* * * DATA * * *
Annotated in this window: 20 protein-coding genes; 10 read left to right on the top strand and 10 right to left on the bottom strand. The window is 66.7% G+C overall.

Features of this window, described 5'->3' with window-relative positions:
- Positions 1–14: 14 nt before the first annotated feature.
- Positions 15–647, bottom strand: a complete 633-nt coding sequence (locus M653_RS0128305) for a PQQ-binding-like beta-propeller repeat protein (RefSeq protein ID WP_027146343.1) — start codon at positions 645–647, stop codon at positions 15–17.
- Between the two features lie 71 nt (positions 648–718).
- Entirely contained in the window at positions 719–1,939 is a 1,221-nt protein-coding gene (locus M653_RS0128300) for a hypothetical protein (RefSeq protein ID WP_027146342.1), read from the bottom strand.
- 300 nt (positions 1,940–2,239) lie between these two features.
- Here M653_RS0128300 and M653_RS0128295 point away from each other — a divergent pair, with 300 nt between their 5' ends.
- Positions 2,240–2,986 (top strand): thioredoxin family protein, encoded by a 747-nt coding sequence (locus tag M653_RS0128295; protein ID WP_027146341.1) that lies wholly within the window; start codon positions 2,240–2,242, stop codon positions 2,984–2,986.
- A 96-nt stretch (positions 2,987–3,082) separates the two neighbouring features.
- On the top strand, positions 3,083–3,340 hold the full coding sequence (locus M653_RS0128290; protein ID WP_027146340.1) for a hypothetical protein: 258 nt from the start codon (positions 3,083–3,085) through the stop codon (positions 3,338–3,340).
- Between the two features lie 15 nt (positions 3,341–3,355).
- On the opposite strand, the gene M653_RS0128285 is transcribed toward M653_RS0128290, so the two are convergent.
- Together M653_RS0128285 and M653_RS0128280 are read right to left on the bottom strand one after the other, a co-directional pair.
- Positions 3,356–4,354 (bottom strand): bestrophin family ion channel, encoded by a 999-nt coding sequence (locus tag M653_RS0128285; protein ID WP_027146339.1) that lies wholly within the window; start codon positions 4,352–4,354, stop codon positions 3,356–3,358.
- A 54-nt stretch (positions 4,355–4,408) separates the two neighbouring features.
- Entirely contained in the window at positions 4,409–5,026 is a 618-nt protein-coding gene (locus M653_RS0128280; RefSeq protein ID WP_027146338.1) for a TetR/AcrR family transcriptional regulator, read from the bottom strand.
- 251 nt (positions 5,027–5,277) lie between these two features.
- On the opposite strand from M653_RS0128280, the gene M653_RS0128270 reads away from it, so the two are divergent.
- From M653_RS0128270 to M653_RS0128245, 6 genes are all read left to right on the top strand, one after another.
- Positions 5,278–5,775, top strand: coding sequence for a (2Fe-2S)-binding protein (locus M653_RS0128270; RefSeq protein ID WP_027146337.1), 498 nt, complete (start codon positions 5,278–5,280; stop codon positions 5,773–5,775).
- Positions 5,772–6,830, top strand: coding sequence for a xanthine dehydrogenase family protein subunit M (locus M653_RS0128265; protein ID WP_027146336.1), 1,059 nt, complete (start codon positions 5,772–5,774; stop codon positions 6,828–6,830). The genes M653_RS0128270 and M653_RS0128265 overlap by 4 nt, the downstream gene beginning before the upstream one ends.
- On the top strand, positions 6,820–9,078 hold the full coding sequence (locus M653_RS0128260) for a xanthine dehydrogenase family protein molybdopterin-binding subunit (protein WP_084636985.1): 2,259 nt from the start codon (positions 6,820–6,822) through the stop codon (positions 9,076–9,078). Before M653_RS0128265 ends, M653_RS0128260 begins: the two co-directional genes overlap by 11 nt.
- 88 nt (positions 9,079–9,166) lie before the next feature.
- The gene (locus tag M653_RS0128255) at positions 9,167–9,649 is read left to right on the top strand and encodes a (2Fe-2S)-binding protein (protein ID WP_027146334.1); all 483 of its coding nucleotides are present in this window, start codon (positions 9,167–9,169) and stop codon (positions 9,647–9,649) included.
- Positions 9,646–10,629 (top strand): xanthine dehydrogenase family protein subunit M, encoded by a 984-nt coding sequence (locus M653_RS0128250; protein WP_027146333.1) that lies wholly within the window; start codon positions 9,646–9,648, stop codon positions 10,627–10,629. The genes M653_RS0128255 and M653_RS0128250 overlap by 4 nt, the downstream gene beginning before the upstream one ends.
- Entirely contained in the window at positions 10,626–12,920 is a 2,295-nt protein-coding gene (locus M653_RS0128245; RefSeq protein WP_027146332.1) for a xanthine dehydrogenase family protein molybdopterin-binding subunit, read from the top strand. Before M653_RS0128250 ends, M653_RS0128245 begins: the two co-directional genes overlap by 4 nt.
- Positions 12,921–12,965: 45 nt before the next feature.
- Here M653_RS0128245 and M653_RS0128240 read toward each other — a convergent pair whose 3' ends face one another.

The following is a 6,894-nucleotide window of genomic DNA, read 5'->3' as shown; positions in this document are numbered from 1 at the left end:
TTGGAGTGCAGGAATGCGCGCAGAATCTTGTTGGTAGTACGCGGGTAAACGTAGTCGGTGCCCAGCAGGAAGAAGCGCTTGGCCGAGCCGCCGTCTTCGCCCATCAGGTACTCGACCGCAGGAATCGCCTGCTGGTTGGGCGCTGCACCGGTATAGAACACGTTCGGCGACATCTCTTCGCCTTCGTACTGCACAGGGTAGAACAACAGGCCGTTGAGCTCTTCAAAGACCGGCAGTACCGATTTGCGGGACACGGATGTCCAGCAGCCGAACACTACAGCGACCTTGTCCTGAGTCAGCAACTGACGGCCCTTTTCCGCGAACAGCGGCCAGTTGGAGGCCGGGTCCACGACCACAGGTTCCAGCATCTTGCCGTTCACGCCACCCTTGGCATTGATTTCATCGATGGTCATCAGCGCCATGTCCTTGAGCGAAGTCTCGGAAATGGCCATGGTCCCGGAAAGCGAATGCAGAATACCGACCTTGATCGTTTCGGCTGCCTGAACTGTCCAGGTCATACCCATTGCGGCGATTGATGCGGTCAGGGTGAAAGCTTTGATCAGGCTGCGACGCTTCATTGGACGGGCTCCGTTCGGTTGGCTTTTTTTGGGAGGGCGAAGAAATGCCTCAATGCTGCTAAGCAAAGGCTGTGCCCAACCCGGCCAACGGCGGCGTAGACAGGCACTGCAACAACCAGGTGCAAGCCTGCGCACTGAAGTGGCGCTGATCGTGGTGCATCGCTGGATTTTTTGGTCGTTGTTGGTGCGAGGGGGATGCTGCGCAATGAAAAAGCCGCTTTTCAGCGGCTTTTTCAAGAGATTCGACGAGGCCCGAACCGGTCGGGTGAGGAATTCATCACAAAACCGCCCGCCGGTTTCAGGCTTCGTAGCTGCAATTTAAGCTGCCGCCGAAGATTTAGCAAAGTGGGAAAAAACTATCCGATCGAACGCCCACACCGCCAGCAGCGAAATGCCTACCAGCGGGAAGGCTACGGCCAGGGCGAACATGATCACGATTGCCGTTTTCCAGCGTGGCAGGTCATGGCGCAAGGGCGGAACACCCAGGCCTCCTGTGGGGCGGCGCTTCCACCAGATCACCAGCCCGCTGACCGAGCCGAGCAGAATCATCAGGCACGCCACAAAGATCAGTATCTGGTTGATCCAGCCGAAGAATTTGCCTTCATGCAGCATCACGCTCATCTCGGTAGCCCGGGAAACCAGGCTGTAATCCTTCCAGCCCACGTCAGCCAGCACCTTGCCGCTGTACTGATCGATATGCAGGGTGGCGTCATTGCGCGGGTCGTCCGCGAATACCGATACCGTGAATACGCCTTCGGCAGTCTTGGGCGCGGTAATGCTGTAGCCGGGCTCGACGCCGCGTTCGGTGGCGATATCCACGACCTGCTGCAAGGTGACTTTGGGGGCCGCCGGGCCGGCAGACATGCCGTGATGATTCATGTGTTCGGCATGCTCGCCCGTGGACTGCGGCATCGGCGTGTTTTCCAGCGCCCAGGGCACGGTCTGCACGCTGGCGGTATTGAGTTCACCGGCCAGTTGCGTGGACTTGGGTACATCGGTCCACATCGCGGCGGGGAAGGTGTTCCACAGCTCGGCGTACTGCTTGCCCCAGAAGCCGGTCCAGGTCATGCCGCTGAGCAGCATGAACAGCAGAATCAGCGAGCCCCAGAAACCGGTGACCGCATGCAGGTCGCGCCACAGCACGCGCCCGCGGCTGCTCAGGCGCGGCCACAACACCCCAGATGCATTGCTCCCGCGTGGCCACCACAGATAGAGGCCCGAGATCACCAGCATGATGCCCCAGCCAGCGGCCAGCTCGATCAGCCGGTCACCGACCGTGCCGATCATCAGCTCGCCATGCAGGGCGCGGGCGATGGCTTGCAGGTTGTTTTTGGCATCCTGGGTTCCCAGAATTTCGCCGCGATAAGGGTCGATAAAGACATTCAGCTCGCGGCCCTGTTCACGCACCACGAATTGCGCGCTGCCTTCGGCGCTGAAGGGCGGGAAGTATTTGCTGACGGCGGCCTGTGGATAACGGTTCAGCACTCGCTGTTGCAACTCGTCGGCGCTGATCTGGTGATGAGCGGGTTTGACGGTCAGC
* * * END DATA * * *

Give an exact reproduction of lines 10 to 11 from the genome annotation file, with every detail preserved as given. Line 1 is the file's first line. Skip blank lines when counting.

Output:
- A 96-nt stretch (positions 2,987–3,082) separates the two neighbouring features.
- On the top strand, positions 3,083–3,340 hold the full coding sequence (locus M653_RS0128290; protein ID WP_027146340.1) for a hypothetical protein: 258 nt from the start codon (positions 3,083–3,085) through the stop codon (positions 3,338–3,340).